The Importance Of Being Power-Ready

Stan Szpytek

Stan Szpytek

Good morning, ProviderNation.

Disaster knows no political, geographical, or socio-economical boundaries and can strike individual communities and entire regions of the country in a blink of an eye.  From devastating flooding in Colorado to wildfires in Arizona, to the next mega hurricane or blizzard that may hit the northeast, long term care providers must understand the potential threats and perils that can impact their operations.

Regardless of the type of emergency, electrical power is a significant element of operations that all providers must adequately address and safeguard.

As technology continues to expand into long term care facilities of all types, it is important to evaluate emergency power capabilities to ensure that critical elements of a building’s operation outside the realm of required life safety systems are supported when a power disruption or failure occurs.

The utilization and sustainability of electronic medical records (EMRs) and other forms of computer and Web-based platforms should not be taken for granted. Emergency power provisions should be in place to help ensure continuity of operations during adverse events when normal electrical power is lost.

A great deal of focus is placed on emergency power for essential life safety components within a facility, as required by the National Fire Protection Association’s (NFPA’s) Life Safety Code (2000 edition) and related codes published by NFPA. These components include illuminated exit signs, emergency lights, and electricity for essential life-sustaining equipment.

While it has been my experience that most providers meet the requirements for providing and maintaining emergency power supplies for these required systems, they sometimes fail to assess and accommodate emergency power demands for other important items that need to be supported when normal power is unavailable.

Providing emergency power to sustain essential elements of facility operations can be a significant asset during emergencies, even if these systems are not specifically required to have a back-up power source in accordance with the Life Safety Code or other regulations.

In older buildings, it may be as simple as ensuring that your computers are connected to an outlet that is connected to the facility’s emergency generator. These outlets are typically designated by a red cover or similar marking.

Other areas to consider for emergency power include the kitchen, dining rooms, and large assembly areas that may be used during an adverse event or disaster where the facility is required to shelter in place or take in evacuees from another provider.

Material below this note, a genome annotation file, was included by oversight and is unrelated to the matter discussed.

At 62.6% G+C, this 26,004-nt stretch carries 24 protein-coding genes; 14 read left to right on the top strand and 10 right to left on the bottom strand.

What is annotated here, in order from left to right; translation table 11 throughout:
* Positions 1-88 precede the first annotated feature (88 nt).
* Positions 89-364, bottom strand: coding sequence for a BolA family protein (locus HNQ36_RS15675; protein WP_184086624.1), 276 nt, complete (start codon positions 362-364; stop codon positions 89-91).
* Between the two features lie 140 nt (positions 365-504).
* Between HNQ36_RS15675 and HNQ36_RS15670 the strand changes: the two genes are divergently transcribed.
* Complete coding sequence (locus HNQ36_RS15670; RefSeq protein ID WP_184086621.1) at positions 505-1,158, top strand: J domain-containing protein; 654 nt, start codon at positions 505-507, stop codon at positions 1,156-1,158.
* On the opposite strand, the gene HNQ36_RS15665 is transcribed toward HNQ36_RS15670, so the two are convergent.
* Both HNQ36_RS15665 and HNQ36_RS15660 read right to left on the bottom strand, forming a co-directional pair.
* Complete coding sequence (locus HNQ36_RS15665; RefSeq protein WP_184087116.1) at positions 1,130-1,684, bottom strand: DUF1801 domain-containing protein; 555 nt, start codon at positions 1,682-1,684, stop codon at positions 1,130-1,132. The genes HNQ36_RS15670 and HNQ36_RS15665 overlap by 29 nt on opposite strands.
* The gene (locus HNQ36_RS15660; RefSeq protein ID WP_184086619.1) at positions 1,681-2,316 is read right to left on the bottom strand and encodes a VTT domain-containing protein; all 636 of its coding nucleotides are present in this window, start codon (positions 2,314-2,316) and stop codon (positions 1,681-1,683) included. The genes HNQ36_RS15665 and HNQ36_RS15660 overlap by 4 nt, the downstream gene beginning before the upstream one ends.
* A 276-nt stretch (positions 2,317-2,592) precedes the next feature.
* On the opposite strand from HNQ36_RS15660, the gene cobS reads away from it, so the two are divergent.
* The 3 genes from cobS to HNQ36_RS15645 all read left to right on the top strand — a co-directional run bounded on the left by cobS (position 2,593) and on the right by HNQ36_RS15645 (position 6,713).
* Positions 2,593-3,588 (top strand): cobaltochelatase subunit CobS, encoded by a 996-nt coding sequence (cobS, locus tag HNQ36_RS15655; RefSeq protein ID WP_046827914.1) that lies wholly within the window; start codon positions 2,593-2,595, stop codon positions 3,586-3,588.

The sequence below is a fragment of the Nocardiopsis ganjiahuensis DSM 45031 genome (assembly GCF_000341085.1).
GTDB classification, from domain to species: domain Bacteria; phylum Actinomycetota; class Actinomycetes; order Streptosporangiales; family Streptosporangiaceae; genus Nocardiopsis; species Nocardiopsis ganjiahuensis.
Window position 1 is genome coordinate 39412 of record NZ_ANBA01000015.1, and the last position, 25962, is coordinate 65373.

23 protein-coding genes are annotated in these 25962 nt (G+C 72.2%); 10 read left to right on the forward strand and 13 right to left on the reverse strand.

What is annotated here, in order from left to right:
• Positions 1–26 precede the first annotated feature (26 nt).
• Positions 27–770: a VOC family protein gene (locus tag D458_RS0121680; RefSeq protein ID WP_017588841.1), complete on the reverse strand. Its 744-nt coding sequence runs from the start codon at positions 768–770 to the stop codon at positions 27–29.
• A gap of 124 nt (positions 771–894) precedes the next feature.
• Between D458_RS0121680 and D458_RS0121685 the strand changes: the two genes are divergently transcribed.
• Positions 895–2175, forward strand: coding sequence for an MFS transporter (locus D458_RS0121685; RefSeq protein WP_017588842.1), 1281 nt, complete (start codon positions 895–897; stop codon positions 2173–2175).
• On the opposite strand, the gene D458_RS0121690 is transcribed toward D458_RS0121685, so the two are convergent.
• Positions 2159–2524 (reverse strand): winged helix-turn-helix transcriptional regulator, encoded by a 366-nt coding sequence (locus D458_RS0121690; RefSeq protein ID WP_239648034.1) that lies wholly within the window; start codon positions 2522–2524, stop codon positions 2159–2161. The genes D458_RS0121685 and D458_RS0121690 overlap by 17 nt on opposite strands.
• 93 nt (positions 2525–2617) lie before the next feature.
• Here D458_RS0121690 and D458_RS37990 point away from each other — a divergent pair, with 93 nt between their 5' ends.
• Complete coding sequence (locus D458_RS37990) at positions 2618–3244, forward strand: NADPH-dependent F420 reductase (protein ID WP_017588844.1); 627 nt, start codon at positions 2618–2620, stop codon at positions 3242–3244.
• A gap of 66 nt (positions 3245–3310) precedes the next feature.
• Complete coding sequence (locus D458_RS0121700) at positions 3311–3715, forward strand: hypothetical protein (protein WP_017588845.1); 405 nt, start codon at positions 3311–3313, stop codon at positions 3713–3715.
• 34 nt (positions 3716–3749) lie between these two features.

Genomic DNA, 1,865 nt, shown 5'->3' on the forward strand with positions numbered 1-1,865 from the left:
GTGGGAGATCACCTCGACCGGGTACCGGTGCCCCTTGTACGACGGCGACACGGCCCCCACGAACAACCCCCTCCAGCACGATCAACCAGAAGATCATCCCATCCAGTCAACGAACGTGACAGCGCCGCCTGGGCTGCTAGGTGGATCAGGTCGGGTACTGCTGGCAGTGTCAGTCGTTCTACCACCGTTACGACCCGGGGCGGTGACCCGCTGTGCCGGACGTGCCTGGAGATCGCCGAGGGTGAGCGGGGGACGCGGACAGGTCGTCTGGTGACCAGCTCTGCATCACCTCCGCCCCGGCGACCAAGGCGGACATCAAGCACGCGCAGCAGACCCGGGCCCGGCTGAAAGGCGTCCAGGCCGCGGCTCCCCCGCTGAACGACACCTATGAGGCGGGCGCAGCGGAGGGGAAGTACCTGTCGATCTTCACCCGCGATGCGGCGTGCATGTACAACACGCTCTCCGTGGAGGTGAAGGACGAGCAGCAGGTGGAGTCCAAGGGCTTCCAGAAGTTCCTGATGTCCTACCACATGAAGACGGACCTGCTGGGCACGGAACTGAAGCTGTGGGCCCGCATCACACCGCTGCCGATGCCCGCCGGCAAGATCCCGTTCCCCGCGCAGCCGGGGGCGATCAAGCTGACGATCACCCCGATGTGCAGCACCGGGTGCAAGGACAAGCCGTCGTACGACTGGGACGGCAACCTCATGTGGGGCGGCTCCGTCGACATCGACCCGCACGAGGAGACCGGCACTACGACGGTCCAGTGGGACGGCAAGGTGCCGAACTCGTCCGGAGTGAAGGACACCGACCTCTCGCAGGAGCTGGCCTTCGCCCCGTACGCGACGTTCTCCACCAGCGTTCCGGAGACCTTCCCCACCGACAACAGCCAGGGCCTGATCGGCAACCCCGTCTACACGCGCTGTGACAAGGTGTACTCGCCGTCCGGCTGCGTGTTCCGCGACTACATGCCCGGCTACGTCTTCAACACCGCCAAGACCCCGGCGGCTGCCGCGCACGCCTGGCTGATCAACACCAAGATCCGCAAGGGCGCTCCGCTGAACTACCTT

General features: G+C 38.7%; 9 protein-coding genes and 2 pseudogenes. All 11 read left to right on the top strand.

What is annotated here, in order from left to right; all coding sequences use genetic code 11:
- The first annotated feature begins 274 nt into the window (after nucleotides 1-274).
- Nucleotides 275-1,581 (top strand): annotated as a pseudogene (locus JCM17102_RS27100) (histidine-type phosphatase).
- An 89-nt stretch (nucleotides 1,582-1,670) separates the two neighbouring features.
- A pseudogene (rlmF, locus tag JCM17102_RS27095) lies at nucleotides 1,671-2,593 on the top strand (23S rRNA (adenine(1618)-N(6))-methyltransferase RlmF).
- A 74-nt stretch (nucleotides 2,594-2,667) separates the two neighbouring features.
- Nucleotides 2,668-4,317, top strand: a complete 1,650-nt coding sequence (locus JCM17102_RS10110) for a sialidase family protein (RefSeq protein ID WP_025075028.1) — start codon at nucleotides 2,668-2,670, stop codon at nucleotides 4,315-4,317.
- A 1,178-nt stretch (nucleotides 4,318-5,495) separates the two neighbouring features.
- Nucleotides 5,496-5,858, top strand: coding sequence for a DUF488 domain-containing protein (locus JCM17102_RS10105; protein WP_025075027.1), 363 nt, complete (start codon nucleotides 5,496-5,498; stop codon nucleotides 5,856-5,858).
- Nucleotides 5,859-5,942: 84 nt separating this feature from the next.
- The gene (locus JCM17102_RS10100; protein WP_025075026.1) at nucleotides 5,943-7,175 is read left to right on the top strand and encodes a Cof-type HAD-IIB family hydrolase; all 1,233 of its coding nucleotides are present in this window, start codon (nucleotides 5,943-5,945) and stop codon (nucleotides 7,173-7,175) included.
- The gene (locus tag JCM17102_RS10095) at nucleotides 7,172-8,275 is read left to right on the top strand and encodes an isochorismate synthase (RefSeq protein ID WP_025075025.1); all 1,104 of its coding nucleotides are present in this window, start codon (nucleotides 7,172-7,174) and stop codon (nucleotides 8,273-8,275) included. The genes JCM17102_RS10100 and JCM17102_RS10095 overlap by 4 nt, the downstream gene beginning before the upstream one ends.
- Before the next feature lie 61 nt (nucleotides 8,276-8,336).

It may be helpful to conduct an informal audit of your facility to determine if any gaps exist in ancillary areas that should have access to emergency power. Oftentimes, these vulnerabilities are not realized until an actual power failure occurs. Work with your technology vendors to determine if all essential systems, including EMR and the facility’s telephone system, are supported by a reliable emergency power source like an emergency generator or battery system.

When gaps are identified, determine if additional back-up power is available and can be provided to these areas in a safe and compliant manner. Work with your emergency generator contractor and local power company to determine cost-effective ways to expand emergency power capabilities to enhance the facility’s ability to provide a safe environment of care during emergencies that may include large-scale disasters where the delivery of power may be interrupted for long periods of time.

Be proactive and inquisitive to determine your building’s power capabilities and limitations long before a crisis or disaster strikes.

Stan Szpytek is the president of Fire and Life Safety (FLS) and is the Life Safety/Disaster Planning Consultant for the Arizona Health Care Association and California Association of Health Facilities. He is a former deputy fire chief and fire marshal with more than 35 years of experience in life safety compliance and emergency preparedness. For more information, visit or e-mail Szpytek at

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